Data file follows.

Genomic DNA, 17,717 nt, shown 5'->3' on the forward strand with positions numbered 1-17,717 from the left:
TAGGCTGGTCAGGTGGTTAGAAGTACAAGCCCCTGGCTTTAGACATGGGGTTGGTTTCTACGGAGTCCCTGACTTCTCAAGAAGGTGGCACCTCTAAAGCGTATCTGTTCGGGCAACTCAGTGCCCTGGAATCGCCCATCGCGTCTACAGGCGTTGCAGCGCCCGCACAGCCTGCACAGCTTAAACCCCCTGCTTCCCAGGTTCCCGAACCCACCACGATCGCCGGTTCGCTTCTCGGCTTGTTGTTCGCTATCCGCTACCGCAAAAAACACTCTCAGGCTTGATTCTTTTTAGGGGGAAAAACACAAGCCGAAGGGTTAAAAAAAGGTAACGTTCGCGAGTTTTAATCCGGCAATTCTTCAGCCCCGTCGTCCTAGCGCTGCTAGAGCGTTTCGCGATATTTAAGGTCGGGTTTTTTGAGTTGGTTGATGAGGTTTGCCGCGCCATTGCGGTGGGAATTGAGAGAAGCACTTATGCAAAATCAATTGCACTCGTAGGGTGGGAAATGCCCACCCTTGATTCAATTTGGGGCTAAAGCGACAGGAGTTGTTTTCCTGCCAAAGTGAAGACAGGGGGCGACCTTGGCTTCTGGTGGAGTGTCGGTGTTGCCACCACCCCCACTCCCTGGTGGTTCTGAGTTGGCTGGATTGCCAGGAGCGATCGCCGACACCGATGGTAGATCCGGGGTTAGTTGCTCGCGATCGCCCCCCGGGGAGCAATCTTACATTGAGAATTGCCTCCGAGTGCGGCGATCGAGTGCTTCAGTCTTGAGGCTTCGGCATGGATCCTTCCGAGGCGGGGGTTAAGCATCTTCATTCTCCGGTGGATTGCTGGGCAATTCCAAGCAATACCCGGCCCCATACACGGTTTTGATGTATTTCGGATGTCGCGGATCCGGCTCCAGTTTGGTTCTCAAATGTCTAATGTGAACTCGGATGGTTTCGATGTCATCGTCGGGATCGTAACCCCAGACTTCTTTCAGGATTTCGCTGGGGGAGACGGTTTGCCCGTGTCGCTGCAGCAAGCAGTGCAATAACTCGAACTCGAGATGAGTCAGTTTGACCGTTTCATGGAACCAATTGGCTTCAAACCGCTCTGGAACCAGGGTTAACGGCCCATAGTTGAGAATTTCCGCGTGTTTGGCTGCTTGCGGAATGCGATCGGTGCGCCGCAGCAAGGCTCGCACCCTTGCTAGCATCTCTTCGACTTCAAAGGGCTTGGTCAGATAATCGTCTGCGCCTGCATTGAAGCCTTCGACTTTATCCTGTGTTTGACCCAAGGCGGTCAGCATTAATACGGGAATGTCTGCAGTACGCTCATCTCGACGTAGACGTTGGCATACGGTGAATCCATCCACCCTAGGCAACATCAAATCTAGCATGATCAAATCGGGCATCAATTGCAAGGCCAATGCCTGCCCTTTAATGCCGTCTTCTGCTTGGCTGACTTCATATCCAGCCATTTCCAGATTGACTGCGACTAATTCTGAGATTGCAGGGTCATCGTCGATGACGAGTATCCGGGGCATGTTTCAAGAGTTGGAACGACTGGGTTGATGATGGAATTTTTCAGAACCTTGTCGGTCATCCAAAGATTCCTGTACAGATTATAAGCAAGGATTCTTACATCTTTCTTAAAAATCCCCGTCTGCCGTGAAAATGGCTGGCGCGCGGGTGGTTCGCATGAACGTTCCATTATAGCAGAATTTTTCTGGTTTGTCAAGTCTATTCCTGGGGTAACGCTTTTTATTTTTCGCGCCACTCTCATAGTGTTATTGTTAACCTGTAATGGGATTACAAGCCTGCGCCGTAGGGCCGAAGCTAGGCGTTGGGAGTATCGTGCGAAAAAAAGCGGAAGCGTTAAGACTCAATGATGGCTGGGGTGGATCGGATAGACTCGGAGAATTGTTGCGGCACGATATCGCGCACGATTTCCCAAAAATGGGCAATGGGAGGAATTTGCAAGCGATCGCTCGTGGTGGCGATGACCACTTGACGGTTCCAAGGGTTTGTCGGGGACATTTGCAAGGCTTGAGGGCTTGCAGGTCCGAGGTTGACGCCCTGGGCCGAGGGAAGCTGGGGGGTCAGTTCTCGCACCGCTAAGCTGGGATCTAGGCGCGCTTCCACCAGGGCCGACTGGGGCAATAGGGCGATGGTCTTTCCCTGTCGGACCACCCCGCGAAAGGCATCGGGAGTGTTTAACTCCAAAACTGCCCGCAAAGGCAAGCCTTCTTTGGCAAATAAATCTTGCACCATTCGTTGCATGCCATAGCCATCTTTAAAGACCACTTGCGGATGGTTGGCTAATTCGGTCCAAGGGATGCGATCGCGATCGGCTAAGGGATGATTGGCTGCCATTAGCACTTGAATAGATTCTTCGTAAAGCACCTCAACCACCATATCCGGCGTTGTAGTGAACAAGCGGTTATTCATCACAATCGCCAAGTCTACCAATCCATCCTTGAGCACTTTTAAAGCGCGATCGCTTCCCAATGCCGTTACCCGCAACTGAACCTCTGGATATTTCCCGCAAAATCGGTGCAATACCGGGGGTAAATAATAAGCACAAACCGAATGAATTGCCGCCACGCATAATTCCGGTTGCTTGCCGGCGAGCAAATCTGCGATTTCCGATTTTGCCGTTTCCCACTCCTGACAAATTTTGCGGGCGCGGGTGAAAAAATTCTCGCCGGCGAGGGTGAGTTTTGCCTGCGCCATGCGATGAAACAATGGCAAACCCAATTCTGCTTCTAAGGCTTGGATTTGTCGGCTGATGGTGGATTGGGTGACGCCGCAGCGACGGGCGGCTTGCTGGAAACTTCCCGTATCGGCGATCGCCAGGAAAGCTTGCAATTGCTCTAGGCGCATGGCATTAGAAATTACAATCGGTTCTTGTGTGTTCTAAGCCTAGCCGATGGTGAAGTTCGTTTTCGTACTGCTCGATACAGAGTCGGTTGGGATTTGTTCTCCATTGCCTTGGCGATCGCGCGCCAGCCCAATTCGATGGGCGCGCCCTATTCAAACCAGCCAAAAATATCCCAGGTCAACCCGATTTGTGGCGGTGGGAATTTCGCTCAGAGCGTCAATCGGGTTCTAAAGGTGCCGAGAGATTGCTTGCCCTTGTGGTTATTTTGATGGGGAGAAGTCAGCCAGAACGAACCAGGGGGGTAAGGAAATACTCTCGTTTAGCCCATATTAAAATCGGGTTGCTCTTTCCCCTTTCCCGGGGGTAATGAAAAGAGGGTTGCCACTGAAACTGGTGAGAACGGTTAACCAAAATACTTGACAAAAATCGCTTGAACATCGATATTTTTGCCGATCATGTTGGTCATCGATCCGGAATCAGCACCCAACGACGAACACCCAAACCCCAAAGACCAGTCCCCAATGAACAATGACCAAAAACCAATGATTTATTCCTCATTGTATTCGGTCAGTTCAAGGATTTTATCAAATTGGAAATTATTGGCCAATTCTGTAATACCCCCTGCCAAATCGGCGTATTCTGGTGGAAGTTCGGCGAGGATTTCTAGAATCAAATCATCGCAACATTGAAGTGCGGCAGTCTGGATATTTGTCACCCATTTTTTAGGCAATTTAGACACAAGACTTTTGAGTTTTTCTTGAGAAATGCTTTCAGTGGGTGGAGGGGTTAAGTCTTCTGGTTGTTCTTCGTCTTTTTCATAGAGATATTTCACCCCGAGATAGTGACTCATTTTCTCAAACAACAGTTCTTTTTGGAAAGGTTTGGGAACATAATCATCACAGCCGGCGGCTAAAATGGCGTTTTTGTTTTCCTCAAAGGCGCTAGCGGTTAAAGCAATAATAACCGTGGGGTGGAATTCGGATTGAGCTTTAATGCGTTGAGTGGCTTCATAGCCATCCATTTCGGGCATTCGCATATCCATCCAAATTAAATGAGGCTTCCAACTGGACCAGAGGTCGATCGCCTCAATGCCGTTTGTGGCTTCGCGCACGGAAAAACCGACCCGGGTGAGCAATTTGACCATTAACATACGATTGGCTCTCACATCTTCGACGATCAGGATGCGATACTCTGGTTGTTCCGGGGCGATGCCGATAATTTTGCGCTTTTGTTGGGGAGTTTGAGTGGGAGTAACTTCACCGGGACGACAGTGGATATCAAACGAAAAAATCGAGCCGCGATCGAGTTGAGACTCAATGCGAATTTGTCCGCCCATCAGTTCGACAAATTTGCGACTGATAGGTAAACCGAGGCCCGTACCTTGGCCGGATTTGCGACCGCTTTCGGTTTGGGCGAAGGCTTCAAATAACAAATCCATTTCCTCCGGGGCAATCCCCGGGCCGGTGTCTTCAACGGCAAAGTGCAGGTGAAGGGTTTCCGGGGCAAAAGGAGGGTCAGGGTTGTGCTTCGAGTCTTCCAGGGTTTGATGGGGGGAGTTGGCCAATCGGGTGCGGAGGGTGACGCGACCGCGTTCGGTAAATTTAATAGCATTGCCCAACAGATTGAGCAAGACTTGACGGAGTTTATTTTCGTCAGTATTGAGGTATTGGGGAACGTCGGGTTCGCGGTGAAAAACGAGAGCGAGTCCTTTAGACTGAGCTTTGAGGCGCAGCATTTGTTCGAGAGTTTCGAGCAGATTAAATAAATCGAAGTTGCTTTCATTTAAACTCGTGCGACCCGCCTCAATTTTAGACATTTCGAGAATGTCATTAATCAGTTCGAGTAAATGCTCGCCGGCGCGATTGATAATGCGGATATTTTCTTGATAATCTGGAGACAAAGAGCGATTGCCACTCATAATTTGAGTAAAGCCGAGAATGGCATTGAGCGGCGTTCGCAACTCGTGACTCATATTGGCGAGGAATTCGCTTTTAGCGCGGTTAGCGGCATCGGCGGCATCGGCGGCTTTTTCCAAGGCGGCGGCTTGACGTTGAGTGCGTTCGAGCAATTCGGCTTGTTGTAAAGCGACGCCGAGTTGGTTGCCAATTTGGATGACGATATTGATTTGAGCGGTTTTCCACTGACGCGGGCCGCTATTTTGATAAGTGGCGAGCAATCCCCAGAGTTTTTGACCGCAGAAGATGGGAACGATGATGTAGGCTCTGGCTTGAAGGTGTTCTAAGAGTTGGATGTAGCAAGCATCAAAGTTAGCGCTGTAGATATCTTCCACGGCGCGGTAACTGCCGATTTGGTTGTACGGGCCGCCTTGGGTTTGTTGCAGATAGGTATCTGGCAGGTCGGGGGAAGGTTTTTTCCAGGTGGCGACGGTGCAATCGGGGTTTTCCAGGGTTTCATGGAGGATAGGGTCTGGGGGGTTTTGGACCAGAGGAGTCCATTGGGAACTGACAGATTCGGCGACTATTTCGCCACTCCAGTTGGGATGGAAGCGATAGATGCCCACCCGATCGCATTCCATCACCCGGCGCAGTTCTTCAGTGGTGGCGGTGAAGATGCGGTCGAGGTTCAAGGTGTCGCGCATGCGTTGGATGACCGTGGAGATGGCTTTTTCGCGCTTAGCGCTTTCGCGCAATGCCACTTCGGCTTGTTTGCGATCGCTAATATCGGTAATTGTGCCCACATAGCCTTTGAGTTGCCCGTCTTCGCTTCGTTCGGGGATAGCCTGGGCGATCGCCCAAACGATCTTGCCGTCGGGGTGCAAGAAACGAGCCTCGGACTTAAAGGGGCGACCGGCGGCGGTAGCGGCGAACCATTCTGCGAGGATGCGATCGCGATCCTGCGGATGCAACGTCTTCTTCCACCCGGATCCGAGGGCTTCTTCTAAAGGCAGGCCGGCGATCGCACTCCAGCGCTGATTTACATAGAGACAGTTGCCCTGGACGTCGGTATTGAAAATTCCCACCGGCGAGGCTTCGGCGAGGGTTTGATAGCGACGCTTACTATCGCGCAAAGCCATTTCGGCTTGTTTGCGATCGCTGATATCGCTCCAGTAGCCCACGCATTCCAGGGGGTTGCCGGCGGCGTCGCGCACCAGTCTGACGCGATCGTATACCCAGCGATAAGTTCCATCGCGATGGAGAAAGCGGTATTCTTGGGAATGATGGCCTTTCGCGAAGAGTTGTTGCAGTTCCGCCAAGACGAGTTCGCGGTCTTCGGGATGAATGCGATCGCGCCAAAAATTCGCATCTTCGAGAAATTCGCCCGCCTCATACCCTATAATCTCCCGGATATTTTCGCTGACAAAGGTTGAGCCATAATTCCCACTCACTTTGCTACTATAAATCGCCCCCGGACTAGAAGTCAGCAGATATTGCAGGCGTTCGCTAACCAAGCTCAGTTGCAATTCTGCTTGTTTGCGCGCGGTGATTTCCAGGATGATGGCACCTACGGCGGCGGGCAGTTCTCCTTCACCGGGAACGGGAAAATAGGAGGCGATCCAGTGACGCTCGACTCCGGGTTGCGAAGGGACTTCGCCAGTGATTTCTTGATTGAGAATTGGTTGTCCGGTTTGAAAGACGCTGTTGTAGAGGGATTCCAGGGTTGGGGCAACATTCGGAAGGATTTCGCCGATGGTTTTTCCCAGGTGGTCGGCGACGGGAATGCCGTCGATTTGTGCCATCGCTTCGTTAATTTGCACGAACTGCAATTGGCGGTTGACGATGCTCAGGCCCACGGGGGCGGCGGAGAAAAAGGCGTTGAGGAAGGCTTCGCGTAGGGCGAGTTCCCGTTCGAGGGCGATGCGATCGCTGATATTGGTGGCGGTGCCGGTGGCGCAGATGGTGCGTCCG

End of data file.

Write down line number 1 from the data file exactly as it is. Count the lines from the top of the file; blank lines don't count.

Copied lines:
Genomic DNA, 17,717 nt, shown 5'->3' on the forward strand with positions numbered 1-17,717 from the left: